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May 29, 2014

PLAGIARISM: Everyone is vulnerable

When it comes to plagiarism, anyone and everyone is vulnerable,  according to the director of the Clinical and Translational Science Institute (CTSI)’s Responsible Conduct of Research Center.

In a recent workshop, Karen L. Schmidt cited some troubling statistics:

• A recent survey by the creators of plagiarism detection software iThenticate found one of three scholarly editors say they encountered plagiarism regularly.

• The journal Cancer Biology and Therapy rejected more than 221 articles for plagiarism in 2012.

• The National Science Foundation was investigating nearly 100 cases of suspected plagiarism in 2013, representing $96 million in funded research.

• A 2012 study found that plagiarism accounted for nearly 10 percent of the papers withdrawn from PubMed due to fraud or suspected fraud.

“Plagiarism is part of a larger scientific misconduct problem that is currently affecting scientific literature,” Schmidt said.

“There’s plagiarism at all levels and in all different fields,” she said, noting that a book by primatologist Jane Goodall was held up in publication over controversy surrounding Goodall’s failure to properly cite sources, and that Martin Luther King Jr.’s doctoral dissertation was found to have been plagiarized in large part from another student’s work.

“Maybe some is unintentional,” Schmidt said, reasoning, “Who would want to just copy things?” as she and fellow presenter Charles Wessel of the Health Sciences Library System advised attendees on avoiding plagiarism in their May 20 workshop, “Digitally Detecting Plagiarism: Approaches for Protecting Your Science.”


Properly citing sources is an important part of avoiding plagiarism in academic work, Wessel said.

For instance, when summarizing a colleague’s research findings, using data to support your position or paraphrasing someone else’s ideas, the source should be cited. Citing a source for a well-known fact may not be necessary, but could be a good idea. “It doesn’t hurt just to cite it, if in doubt,” he advised.

Schmidt noted that the purpose of citation is not “so you don’t get caught” plagiarizing, but rather to guide your readers to your sources “so they can be part of the conversation on what you’re talking about.”

At times, permission to use a citation in a scientific work may be needed, Wessel said.

For instance, if the material came from a personal conversation at a conference, or from unpublished study results shared via email or from a colleague’s scientific observations, “Seek permission,” he said. And, keep documentation that permission was granted.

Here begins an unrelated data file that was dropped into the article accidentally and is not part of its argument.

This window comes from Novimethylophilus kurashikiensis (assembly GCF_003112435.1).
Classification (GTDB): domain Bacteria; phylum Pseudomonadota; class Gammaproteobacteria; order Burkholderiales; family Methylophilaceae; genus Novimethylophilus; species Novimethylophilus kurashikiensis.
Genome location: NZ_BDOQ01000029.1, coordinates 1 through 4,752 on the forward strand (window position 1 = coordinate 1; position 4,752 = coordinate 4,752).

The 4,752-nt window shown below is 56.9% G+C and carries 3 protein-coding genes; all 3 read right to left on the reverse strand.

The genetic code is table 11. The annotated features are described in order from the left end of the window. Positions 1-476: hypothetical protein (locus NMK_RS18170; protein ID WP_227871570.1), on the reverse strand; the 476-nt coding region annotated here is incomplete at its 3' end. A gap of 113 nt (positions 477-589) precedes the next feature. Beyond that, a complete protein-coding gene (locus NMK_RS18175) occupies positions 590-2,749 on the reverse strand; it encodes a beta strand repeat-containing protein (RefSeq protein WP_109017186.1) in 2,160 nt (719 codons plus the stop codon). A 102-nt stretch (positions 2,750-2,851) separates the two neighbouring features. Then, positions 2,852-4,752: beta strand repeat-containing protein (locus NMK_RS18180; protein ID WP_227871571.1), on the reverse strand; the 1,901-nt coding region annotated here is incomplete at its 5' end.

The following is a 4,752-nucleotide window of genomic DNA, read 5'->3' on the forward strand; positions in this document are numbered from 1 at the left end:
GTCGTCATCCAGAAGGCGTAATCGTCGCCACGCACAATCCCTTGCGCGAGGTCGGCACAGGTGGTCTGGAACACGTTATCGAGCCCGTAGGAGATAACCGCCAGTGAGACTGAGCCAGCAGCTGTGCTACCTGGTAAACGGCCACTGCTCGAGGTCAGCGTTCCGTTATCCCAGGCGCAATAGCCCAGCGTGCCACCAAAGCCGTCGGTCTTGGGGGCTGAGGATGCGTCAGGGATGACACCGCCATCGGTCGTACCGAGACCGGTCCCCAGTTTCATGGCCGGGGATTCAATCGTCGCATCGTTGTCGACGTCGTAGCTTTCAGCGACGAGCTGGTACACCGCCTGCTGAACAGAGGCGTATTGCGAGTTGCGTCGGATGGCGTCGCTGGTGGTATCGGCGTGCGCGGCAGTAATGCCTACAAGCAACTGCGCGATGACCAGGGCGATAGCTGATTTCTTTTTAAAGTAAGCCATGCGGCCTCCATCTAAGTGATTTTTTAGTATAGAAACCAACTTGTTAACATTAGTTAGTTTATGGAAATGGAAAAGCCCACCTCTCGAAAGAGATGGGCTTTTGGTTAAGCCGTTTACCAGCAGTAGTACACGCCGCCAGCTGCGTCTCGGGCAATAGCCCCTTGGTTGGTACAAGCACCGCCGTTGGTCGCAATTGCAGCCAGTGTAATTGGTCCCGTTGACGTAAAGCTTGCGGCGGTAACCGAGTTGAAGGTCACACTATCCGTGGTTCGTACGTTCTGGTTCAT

The concept of “fair use” factors into whether permission is needed. Among the factors to consider are whether the source is published, the amount of material that was used, and whether the material from the source was used in a completely different way, Wessel said.

He recommended a fair-use calculator devised by the University of Minnesota ( as a convenient tool for thinking through fair-use questions.

Detecting plagiarism

At one time, investigations into allegations of plagiarism required a painstaking page-by-page search that could take weeks or months. Now online tools make the process instantaneous. Pitt users can access iThenticate plagiarism detection software at The service compares an uploaded document with millions of items in academic publication databases and with billions of web pages to detect sections of matching text.

Researchers are encouraged to upload their work — including grant applications — not only to scan for plagiarism, but as a potential check for errors in citations.

“Don’t think of it as catching you in plagiarism,” Wessel said, urging users to think of it as a writing tool. “When writing a grant … it’s good practice when you submit,” he said. “Think about it if you’re a third author on a paper” being asked to sign off on the work.  “I’m on the paper … even though I didn’t write it,” he said. “You want to know it’s kosher.”

When a match is found, it doesn’t necessarily indicate plagiarism.

“You have to determine by reading it whether or not it is plagiarism or something to be concerned with,” he said.

Schmidt noted that the tool can be helpful for checking a bibliography to ensure the citations are correct, or can catch an author’s inadvertent failure to cite material that was referenced in the work.

Wessel added: “It’s a nice tool. In seconds it can analyze and it can actually finish your writing.

“Just remember, the publisher’s going to do it anyway.”

—Kimberly K. Barlow